Some of the other issues the panelists raised include the lack of full public reporting on how the monies are spent; a critical lack of local, affordable evidence-based treatment centers; existing laws that prevent substance use disorder patients from participating in evidence-based support programs; racial inequities in both addiction demographics and treatment; the likelihood that dramatically expanding naloxone distribution may drive up the price and accessibility of the overdose-reversing drug; the current widespread failure of local pharmacies to stock naloxone or medication-assisted treatment (MAT) drugs; and the increasingly toxic nature of the street drug supply that is heavily laced with deadly additives like fentanyl.
Overall, the issue of how the settlement funds will be allocated is the latest drama in a national health crisis and related legal saga that has been going on for three decades.
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In the 1990s, pharmaceutical companies began much more aggressive marketing of opioids such as OxyContin. Many health care providers simultaneously began prescribing the same drugs in amounts that caused some of their patients to become addicted. Later, when those patients were unable to get further prescriptions, they turned to heroin and other street drugs.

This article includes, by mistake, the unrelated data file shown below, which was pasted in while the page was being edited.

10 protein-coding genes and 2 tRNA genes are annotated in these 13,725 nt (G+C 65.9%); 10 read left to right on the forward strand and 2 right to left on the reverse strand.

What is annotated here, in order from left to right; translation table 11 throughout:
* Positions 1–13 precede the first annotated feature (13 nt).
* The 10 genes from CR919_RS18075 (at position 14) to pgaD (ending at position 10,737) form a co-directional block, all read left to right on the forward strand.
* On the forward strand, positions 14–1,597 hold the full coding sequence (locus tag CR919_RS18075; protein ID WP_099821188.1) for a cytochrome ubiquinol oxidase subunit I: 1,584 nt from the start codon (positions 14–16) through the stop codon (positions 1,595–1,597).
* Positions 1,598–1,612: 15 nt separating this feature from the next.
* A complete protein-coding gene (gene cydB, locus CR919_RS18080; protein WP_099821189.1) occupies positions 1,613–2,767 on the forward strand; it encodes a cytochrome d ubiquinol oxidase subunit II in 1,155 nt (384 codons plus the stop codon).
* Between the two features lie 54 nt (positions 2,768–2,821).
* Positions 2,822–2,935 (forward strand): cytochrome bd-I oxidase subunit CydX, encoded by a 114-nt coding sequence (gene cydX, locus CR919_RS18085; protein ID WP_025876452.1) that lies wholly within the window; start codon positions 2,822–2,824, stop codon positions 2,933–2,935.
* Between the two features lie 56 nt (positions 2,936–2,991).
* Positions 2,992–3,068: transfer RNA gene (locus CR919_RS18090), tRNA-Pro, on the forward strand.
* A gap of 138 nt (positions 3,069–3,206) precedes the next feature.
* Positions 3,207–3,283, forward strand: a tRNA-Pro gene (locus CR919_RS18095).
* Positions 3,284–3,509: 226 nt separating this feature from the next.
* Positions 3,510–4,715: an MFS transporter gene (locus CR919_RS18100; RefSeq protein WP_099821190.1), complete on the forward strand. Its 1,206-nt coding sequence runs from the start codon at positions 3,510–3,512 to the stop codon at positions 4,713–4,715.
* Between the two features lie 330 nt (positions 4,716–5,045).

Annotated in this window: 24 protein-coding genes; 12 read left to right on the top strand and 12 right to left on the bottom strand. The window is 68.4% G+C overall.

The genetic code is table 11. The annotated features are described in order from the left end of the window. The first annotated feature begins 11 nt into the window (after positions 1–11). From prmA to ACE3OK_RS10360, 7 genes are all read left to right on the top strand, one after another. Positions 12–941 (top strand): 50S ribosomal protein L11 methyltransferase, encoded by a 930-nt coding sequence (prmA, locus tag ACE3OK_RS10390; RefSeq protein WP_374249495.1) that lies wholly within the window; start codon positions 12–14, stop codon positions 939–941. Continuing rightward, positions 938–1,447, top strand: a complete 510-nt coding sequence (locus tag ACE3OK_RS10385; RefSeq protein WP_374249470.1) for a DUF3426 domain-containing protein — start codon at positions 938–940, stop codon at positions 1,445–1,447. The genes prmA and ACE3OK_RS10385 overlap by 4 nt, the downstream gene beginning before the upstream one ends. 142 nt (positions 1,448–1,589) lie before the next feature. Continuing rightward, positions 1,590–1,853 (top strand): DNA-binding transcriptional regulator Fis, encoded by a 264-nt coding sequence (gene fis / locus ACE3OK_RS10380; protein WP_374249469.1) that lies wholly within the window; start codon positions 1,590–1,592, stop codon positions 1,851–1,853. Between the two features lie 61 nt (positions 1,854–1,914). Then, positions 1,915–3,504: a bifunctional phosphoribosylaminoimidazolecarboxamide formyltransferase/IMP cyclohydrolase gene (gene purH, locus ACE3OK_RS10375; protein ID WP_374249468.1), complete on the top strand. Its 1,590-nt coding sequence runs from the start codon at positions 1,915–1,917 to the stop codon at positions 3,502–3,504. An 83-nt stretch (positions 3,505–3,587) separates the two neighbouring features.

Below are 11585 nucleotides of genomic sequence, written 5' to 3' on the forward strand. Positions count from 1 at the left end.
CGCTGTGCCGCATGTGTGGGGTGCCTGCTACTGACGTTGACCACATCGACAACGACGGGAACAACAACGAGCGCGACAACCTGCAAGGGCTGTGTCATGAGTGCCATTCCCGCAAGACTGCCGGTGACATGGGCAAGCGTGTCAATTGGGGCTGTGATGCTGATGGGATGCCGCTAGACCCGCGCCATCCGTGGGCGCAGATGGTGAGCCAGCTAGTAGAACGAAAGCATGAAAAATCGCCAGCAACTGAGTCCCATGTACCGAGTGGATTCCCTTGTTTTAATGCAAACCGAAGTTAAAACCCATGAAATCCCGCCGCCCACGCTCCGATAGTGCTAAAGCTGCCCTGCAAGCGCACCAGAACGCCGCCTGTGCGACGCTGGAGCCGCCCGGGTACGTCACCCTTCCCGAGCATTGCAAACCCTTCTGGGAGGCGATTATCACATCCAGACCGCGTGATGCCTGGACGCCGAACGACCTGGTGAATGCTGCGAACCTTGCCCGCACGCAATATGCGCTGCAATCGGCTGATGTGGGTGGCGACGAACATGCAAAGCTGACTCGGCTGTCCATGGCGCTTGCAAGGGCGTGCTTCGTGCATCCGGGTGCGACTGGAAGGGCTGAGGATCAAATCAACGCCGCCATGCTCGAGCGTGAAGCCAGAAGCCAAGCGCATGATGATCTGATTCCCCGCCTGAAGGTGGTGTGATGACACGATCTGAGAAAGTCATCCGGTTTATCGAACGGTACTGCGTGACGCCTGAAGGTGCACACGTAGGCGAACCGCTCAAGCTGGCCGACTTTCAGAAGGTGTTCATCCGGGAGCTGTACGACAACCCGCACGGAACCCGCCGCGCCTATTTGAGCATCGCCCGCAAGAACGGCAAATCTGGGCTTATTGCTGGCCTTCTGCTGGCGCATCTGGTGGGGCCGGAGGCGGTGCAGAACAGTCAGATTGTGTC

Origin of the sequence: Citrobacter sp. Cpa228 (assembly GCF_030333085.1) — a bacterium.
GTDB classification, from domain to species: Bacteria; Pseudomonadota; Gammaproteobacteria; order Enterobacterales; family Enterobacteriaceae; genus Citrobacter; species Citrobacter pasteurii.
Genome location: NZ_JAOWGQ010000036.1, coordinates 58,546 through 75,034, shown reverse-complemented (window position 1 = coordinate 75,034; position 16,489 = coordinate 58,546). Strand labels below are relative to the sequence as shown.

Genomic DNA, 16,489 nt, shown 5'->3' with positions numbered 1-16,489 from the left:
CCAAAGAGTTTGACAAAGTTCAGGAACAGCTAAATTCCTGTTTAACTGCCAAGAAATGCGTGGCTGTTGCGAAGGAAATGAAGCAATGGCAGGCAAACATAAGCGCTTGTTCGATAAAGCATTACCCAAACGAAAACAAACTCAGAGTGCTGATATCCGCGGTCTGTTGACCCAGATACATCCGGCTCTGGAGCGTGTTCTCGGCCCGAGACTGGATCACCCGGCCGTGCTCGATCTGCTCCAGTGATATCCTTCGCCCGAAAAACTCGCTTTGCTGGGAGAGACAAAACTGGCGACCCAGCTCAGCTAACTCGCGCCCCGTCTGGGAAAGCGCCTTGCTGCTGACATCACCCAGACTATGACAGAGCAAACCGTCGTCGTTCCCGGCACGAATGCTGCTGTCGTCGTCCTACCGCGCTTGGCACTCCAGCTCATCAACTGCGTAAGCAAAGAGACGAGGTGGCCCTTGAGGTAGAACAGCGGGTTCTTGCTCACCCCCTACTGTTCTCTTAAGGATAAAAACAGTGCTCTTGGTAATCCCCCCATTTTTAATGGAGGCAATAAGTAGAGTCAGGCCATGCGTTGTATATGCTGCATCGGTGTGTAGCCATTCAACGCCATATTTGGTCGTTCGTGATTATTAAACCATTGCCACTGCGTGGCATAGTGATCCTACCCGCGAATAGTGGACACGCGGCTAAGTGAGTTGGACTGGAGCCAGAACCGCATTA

According to the latest National Institutes of Health (NIH) estimates, more than 3 million U.S. residents are addicted to opioids. The NIH estimates 80% began with prescription pills. The Centers for Disease Control and Prevention’s (CDC) latest estimate is that more than 100,000 U.S. residents die of drug overdoses annually (or an average of 274 every day). About 80,000 of those are from opioid overdoses.
According to the CDC, the five states with the highest overdose deaths are
California, Florida, Ohio, Pennsylvania, and New York; the lowest five are Wyoming, North Dakota, South Dakota, Alaska, and Montana.
During the COVID-19 pandemic, the rates of addiction as well as overdose deaths have continued to rise. Death rates have been accelerated by the recent widespread use of fentanyl and other high-potency additives to “cut” opioids and other varieties of street drugs.